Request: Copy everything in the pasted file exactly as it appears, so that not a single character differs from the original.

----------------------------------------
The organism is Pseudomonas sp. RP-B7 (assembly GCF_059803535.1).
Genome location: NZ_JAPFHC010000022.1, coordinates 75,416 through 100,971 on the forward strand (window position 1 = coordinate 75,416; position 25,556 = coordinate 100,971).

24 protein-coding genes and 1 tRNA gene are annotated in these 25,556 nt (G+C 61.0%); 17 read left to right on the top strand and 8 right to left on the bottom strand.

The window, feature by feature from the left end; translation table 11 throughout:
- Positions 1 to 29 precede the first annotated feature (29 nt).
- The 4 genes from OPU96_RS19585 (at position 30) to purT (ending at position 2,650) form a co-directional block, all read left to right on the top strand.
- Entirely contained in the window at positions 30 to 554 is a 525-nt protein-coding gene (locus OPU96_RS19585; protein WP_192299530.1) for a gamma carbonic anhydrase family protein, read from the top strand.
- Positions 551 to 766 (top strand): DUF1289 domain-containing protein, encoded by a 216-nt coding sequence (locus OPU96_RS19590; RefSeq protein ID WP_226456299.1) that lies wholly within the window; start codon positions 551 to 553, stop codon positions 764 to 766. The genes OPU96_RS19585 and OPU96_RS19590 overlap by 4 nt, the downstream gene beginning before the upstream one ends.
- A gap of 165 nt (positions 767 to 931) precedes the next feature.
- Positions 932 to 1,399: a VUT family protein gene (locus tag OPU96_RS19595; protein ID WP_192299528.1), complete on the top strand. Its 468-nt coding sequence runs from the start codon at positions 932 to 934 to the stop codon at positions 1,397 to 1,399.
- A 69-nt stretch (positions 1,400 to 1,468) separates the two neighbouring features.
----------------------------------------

The organism is Pseudomonas sp. RP-B7 (assembly GCF_059803535.1).
Genome location: NZ_JAPFHC010000022.1, coordinates 75,416 through 100,971 on the forward strand (window position 1 = coordinate 75,416; position 25,556 = coordinate 100,971).

24 protein-coding genes and 1 tRNA gene are annotated in these 25,556 nt (G+C 61.0%); 17 read left to right on the top strand and 8 right to left on the bottom strand.

The window, feature by feature from the left end; translation table 11 throughout:
- Positions 1 to 29 precede the first annotated feature (29 nt).
- The 4 genes from OPU96_RS19585 (at position 30) to purT (ending at position 2,650) form a co-directional block, all read left to right on the top strand.
- Entirely contained in the window at positions 30 to 554 is a 525-nt protein-coding gene (locus OPU96_RS19585; protein WP_192299530.1) for a gamma carbonic anhydrase family protein, read from the top strand.
- Positions 551 to 766 (top strand): DUF1289 domain-containing protein, encoded by a 216-nt coding sequence (locus OPU96_RS19590; RefSeq protein ID WP_226456299.1) that lies wholly within the window; start codon positions 551 to 553, stop codon positions 764 to 766. The genes OPU96_RS19585 and OPU96_RS19590 overlap by 4 nt, the downstream gene beginning before the upstream one ends.
- A gap of 165 nt (positions 767 to 931) precedes the next feature.
- Positions 932 to 1,399: a VUT family protein gene (locus tag OPU96_RS19595; protein ID WP_192299528.1), complete on the top strand. Its 468-nt coding sequence runs from the start codon at positions 932 to 934 to the stop codon at positions 1,397 to 1,399.
- A 69-nt stretch (positions 1,400 to 1,468) separates the two neighbouring features.